Efficacy of proxy definitions for identification of fatigue/sleep-related crashes : an Australian evaluation

Armstrong, Kerry, Filtness, Ashleigh J., Watling, Christopher N., Barraclough, Peter, & Haworth, Narelle (2013) Efficacy of proxy definitions for identification of fatigue/sleep-related crashes : an Australian evaluation. Transportation Research Part F : Traffic Psychology and Behaviour, 21, pp. 242-252.

View at publisher


Fatigue/sleepiness is recognised as an important contributory factor in fatal and serious injury road traffic incidents (RTIs), however, identifying fatigue/sleepiness as a causal factor remains an uncertain science. Within Australia attending police officers at a RTI report the causal factors; one option is fatigue/sleepiness. In some Australian jurisdictions police incident databases are subject to post hoc analysis using a proxy definition for fatigue/sleepiness. This secondary analysis identifies further RTIs caused by fatigue/sleepiness not initially identified by attending officers. The current study investigates the efficacy of such proxy definitions for attributing fatigue/sleepiness as a RTI causal factor. Over 1600 Australian drivers were surveyed regarding their experience and involvement in fatigue/sleep-related RTIs and near-misses during the past five years. Driving while fatigued/sleepy had been experienced by the majority of participants (66.0% of participants). Fatigue/sleep-related near misses were reported by 19.1% of participants, with 2.4% being involved in a fatigue/sleep-related RTI. Examination of the characteristics for the most recent event (either a near miss or crash) found that the largest proportion of incidents (28.0%) occurred when commuting to or from work, followed by social activities (25.1%), holiday travel (19.8%), or for work purposes (10.1%). The fatigue/sleep related RTI and near-miss experience of a representative sample of Australian drivers does not reflect the proxy definitions used for fatigue/sleepiness identification. In particular those RTIs that occur in urban areas and at slow speeds may not be identified. While important to have a strategy for identifying fatigue/sleepiness related RTIs proxy measures appear best suited to identifying specific subsets of such RTIs.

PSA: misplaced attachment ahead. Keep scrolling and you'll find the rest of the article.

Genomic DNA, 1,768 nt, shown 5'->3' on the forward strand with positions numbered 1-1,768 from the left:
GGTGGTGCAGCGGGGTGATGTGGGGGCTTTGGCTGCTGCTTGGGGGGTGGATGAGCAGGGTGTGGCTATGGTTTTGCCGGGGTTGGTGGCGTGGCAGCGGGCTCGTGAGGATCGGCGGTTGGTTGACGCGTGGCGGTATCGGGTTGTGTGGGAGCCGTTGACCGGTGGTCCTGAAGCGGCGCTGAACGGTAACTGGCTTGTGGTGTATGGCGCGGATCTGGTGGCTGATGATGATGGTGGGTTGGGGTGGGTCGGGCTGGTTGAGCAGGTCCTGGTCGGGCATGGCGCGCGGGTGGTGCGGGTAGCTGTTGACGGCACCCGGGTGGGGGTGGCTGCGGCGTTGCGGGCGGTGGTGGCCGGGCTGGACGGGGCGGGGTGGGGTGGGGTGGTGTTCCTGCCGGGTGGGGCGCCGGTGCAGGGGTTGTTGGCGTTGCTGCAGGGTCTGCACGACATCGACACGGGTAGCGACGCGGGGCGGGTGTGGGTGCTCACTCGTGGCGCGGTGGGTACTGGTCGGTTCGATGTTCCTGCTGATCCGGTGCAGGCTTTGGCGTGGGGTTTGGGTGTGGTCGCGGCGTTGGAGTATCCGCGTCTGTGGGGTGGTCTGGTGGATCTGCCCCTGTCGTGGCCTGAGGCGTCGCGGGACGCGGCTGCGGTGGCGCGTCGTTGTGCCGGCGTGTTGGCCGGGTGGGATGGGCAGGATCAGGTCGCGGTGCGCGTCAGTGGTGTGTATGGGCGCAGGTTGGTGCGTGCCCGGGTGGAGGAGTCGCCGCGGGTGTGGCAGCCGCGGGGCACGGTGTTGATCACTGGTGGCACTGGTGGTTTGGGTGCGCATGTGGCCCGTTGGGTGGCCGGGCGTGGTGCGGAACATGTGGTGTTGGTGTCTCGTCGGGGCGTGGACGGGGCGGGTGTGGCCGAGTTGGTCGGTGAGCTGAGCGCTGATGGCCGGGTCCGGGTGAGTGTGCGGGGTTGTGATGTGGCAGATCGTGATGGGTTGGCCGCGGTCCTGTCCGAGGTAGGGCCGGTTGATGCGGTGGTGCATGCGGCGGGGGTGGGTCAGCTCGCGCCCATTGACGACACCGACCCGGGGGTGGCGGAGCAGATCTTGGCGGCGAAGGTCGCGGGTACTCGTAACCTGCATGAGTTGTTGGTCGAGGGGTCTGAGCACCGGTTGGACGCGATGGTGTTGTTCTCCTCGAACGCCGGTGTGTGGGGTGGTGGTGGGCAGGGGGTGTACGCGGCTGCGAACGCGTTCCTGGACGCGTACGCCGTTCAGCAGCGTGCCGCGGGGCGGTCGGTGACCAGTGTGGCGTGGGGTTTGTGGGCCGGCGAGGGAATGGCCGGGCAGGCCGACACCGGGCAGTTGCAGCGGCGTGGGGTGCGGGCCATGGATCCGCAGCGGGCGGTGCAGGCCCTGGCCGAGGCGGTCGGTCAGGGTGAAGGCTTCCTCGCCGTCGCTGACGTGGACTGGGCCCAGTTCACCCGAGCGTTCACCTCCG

Impact and interest:

8 citations in Scopus
8 citations in Web of Science®
Search Google Scholar™

Citation counts are sourced monthly from Scopus and Web of Science® citation databases.

These databases contain citations from different subsets of available publications and different time periods and thus the citation count from each is usually different. Some works are not in either database and no count is displayed. Scopus includes citations from articles published in 1996 onwards, and Web of Science® generally from 1980 onwards.

Citations counts from the Google Scholar™ indexing service can be viewed at the linked Google Scholar™ search.

Full-text downloads:

30 since deposited on 05 Nov 2013
6 in the past twelve months

Full-text downloads displays the total number of times this work’s files (e.g., a PDF) have been downloaded from QUT ePrints as well as the number of downloads in the previous 365 days. The count includes downloads for all files if a work has more than one.

ID Code: 63954
Item Type: Journal Article
Refereed: Yes
Keywords: driver behaviour, sleep related crash, near miss crash, road traffic incident
DOI: 10.1016/j.trf.2013.10.002
ISSN: 1369-8478
Subjects: Australian and New Zealand Standard Research Classification > PSYCHOLOGY AND COGNITIVE SCIENCES (170000) > PSYCHOLOGY (170100)
Divisions: Current > Research Centres > Centre for Accident Research & Road Safety - Qld (CARRS-Q)
Current > QUT Faculties and Divisions > Faculty of Health
Current > Institutes > Institute of Health and Biomedical Innovation
Copyright Owner: Copyright 2013 Elsevier
Copyright Statement: This is the author’s version of a work that was accepted for publication in Transportation Research Part F: Traffic Psychology and Behaviour. Changes resulting from the publishing process, such as peer review, editing, corrections, structural formatting, and other quality control mechanisms may not be reflected in this document. Changes may have been made to this work since it was submitted for publication. A definitive version was subsequently published in Transportation Research Part F: Traffic Psychology and Behaviour, [VOL 21, (2013)] DOI: 10.1016/j.trf.2013.10.002
Deposited On: 05 Nov 2013 23:22
Last Modified: 23 Jun 2017 14:45

Export: EndNote | Dublin Core | BibTeX

Repository Staff Only: item control page